New Internationalist 322 April 2000
So you want your fair-trade coffee, you want it tasty
and you want it now - but you can't find it anywhere.
Murray MacAdam examines the pitfalls of expanding
fair trade into the mainstream market.
Toronto’s Yonge-Eglinton area is a shopper’s dream. The upscale neighbourhood in Canada’s biggest city boasts fine Italian dining, cinemas and shops catering to every whim.
One stands out. Called Ten Thousand Villages, its shelves tantalize shoppers with Kisu stone carvings from Kenya, ornate rugs from Pakistan, exquisite hand-carved frames from India, while African rhythms bounce off the walls. All fairly traded, as an extension of the Mennonite Church’s overseas development work.
Big deal, you might think. But in Canada this store is a big deal. Until recently, most of the 30 Villages stores across the country were humble operations in small communities. Now there’s a shift to capitalize a blossoming market for fair-trade products. ‘We want to be in the middle of where there are lots of people with money to spend,’ says Doug Dirks, Canadian director of Ten Thousand Villages.
His chain is acknowledging that fair trade cuts both ways. Customers in Northern nations like Canada deserve decent treatment in return for buying fair-trade products.
‘We’re trying to get into higher-end locations,’ says Rosie Steinmann, manager of the Villages’ store in Waterloo, Ontario. ‘A lot of people will shop here because of the vision. But a lot of others just like the products. Either way, we want to do the most to benefit our producers.’
‘We are pursuing a fairly aggressive growth strategy in Canada and the US,’ says Doug Dirks. ‘There definitely are some risks,’ he adds with a nervous laugh. ‘It’s not easy. We’re struggling to make ends meet.’
So far the gamble seems to be paying off, with Villages’ retail sales totalling more than $6 million annually – up 75 per cent from three years ago.
Nonetheless, the Villages’ chain still strikes one as a hybrid between a church-linked charity effort and a regular business, in that many store workers are volunteers. ‘I’d agree we are straddling the line,’ Steinmann admits. Volunteers add enthusiasm and keep costs down, but recruiting and training them eats up a lot of her time.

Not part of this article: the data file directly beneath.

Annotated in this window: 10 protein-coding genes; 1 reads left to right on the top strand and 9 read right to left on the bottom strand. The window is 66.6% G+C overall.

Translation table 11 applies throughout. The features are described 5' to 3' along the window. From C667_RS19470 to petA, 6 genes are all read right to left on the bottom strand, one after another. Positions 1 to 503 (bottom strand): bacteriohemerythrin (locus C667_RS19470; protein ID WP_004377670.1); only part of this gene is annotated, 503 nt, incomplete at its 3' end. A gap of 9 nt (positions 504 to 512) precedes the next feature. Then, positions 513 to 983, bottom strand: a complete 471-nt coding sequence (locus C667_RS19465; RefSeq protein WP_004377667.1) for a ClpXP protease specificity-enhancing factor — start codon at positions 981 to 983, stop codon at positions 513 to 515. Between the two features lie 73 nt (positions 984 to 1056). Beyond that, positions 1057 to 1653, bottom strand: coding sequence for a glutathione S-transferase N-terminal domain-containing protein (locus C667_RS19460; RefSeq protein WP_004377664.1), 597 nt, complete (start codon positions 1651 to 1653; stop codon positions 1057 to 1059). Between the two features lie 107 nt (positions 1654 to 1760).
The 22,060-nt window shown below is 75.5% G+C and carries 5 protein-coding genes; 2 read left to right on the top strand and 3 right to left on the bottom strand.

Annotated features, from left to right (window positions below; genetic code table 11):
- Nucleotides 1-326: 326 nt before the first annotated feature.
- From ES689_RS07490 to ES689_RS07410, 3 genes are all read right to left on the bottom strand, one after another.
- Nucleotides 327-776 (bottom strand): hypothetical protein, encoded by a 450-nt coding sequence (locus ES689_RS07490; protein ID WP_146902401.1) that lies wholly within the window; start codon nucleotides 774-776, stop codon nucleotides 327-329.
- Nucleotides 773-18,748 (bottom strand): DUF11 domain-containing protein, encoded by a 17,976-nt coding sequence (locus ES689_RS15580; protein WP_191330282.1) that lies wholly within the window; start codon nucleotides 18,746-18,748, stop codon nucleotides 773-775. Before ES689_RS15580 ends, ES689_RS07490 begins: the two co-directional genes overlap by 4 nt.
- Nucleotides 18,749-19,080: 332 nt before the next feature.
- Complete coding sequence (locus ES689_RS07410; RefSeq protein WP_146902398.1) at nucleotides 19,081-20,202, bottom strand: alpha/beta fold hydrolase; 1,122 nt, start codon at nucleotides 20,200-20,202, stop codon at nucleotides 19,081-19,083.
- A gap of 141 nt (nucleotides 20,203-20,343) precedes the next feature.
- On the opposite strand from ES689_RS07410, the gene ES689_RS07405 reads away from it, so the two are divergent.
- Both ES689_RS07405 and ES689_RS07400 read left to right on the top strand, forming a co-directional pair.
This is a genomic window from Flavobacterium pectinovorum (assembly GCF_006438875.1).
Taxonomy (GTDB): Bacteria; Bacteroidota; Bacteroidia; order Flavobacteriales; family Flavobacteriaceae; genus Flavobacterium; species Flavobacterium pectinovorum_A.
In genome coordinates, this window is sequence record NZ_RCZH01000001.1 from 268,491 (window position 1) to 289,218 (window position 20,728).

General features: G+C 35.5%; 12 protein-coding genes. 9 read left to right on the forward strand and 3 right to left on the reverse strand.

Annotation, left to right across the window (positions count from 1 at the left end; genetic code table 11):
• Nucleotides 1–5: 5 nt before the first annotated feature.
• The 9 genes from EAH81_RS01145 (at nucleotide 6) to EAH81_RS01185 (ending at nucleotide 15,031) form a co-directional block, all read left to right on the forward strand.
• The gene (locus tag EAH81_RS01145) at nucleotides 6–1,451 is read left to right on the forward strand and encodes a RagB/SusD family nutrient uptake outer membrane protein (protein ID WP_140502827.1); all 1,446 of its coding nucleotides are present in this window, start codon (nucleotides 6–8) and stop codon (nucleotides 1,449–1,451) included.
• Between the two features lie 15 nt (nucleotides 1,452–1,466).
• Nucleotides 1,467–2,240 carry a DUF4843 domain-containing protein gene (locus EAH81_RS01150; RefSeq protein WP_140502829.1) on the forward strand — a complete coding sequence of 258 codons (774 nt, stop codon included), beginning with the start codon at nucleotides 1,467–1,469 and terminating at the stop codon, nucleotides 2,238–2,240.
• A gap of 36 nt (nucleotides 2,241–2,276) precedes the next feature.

‘While 60 to 80 per cent of Canadians say they would pay more for fairly traded products, the hard-nosed reality is that only 1- to 5-per-cent actually do,’ says Bob Thomson, managing director of Fair TradeMark Canada, which licenses Canadian fair-trade suppliers.
All too often consumers have had to go out of their way to find these products. Quality has also been a problem. In the 1980s many Canadians bought Nicaraguan coffee through Bridgehead Trading in solidarity with the Sandinista revolution. ‘It was sometimes pretty awful,’ recalls Thomson, former chair of Bridgehead’s board of directors. ‘You can’t keep selling bad coffee.’
Doug Dirks has been encouraged on trips to suppliers that they are keenly aware of the importance of quality. ‘Two questions always come up. When’s the next order? If there is no order, what do we need to do to improve the products? It’s a healthy dynamic.’
Three factors are critical to winning consumers over to fair trade, says Thomson: quality, availability and the assurance that products are not being falsely hyped as fairly traded when they’re not. Availability – the convenience of being able to pick up fair-trade products when doing one’s regular shopping – has been a stumbling block.
Canada’s co-op supermarkets have not been much more receptive to the fair-trade gospel than private super-market chains. Thomson approached one co-op store to stock fair-trade coffee, only to be told they wouldn’t take it because it would cost more.
Yet the tide seems to be turning. Fair TradeMark Canada now licenses 30 coffee suppliers across Canada – triple the number in 1998. Bob Thomson confidently predicts that it’s only a question of time before Canadians will be able to toss packets of fair-trade coffee into their baskets when buying their weekly groceries. In fact, in 1998 so many people pressured supermarkets to stock fair-trade coffee, as part of a Ten Days for Global Justice campaign, that the Coffee Association of Canada instructed store managers on how to respond to these nagging customers.
Rosie Steinmann is confident that fair trade has a future much bigger than a narrow niche market. She marvels at the enthusiasm of a Grade 6 school class to whom she spoke, where fair trade was highlighted as an alternative. ‘We’re raising a whole generation that’s going to be much more aware.’
As in Canada, fair-trade products are not exactly the first thing US consumers think of when they go shopping. Yet here too there are promising signs, including rapid growth in Ten Thousand Villages shops.
Years of effort by Equal Exchange – a worker-owned business selling fair-trade coffee – to educate Americans are reaping dividends. As they gather after services for coffee and fellowship, members of more than 1,300 Lutheran Church congregations do far more than just chat. They’re learning about development and fairly traded coffee, and raising money for small-scale farmers.
As word of the project spreads, other US churches and the Quakers are percolating their own economic-justice ventures with Equal Exchange, whose sales now top $6 million annually.
‘Our success is a sign that people are trying to find ways to understand better and grapple with the enormous and seemingly overwhelming changes taking place in the global economy,’ says Erbin Crowell, interfaith program co-ordinator for Equal Exchange. ‘They are looking for ways to be part of efforts that make a difference.’
is a Toronto writer and editor.